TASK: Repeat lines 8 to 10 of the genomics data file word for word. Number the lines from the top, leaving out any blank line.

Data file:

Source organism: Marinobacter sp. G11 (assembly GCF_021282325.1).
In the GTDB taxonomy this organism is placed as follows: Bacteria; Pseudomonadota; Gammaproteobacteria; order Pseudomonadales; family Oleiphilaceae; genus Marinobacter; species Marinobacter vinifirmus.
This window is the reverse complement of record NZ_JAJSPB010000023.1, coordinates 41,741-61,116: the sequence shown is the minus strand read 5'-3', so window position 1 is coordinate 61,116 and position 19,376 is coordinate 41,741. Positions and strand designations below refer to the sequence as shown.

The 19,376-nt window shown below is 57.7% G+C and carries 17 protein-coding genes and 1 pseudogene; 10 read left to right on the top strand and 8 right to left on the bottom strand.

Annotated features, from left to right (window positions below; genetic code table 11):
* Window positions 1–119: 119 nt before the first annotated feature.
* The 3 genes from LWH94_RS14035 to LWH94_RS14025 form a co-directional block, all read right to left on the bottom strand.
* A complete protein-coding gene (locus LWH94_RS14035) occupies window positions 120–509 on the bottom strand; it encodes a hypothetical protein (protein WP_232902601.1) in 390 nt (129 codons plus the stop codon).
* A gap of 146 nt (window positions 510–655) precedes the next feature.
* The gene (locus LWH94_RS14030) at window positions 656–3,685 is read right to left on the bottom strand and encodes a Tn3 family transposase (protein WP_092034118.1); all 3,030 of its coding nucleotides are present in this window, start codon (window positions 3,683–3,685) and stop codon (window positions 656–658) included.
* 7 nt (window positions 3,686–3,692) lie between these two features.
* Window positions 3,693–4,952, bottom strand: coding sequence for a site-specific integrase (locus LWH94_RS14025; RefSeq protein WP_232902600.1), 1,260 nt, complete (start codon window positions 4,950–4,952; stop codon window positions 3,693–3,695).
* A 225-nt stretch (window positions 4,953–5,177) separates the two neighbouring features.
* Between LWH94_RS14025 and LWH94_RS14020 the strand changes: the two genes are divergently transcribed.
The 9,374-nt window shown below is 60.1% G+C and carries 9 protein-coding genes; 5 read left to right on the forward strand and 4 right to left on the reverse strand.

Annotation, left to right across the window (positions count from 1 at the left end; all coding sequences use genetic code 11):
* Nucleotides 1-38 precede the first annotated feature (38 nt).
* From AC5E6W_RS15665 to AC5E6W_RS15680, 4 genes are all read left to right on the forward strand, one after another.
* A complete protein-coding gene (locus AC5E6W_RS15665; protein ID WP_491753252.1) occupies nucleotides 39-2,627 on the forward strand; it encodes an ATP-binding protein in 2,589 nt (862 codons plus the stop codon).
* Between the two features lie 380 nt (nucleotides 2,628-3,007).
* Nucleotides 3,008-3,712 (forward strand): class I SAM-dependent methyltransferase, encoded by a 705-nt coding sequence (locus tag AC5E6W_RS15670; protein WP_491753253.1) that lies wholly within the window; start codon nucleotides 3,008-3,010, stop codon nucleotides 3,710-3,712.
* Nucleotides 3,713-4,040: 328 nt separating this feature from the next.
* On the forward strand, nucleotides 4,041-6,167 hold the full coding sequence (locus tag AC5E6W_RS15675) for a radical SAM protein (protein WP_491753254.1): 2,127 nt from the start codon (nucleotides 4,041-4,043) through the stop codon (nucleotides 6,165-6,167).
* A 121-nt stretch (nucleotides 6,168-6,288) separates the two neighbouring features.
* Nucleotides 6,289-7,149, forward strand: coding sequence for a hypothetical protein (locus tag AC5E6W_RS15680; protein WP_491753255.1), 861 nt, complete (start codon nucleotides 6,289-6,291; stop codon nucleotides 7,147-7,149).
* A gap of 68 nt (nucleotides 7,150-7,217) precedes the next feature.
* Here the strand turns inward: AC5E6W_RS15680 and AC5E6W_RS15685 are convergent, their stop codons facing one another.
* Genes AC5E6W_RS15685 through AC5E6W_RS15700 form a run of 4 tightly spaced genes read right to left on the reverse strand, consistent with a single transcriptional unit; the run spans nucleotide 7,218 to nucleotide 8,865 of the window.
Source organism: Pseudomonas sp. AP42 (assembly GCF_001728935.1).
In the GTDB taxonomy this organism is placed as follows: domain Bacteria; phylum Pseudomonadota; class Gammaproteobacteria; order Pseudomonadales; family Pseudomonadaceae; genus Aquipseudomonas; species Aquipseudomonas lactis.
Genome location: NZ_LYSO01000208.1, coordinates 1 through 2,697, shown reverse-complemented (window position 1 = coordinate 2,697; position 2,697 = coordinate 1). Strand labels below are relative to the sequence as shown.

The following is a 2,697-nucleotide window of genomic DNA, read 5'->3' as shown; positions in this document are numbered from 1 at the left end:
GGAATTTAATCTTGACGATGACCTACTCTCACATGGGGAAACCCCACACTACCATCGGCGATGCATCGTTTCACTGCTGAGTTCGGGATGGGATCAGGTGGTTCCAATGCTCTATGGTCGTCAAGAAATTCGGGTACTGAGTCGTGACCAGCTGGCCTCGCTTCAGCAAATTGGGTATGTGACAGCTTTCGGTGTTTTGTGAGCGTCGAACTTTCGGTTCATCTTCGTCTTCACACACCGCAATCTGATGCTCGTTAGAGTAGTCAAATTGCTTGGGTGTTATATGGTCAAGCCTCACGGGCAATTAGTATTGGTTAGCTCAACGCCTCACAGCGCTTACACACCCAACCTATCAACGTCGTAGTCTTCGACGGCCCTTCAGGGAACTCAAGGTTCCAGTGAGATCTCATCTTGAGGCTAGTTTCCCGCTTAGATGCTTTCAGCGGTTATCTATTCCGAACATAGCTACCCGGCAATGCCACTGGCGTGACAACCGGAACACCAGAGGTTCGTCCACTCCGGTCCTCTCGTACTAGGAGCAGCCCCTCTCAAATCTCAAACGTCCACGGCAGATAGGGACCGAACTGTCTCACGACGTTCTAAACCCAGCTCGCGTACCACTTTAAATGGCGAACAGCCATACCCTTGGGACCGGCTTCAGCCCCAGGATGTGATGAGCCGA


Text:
* A complete protein-coding gene (locus LWH94_RS14035) occupies window positions 120–509 on the bottom strand; it encodes a hypothetical protein (protein WP_232902601.1) in 390 nt (129 codons plus the stop codon).
* A gap of 146 nt (window positions 510–655) precedes the next feature.
* The gene (locus LWH94_RS14030) at window positions 656–3,685 is read right to left on the bottom strand and encodes a Tn3 family transposase (protein WP_092034118.1); all 3,030 of its coding nucleotides are present in this window, start codon (window positions 3,683–3,685) and stop codon (window positions 656–658) included.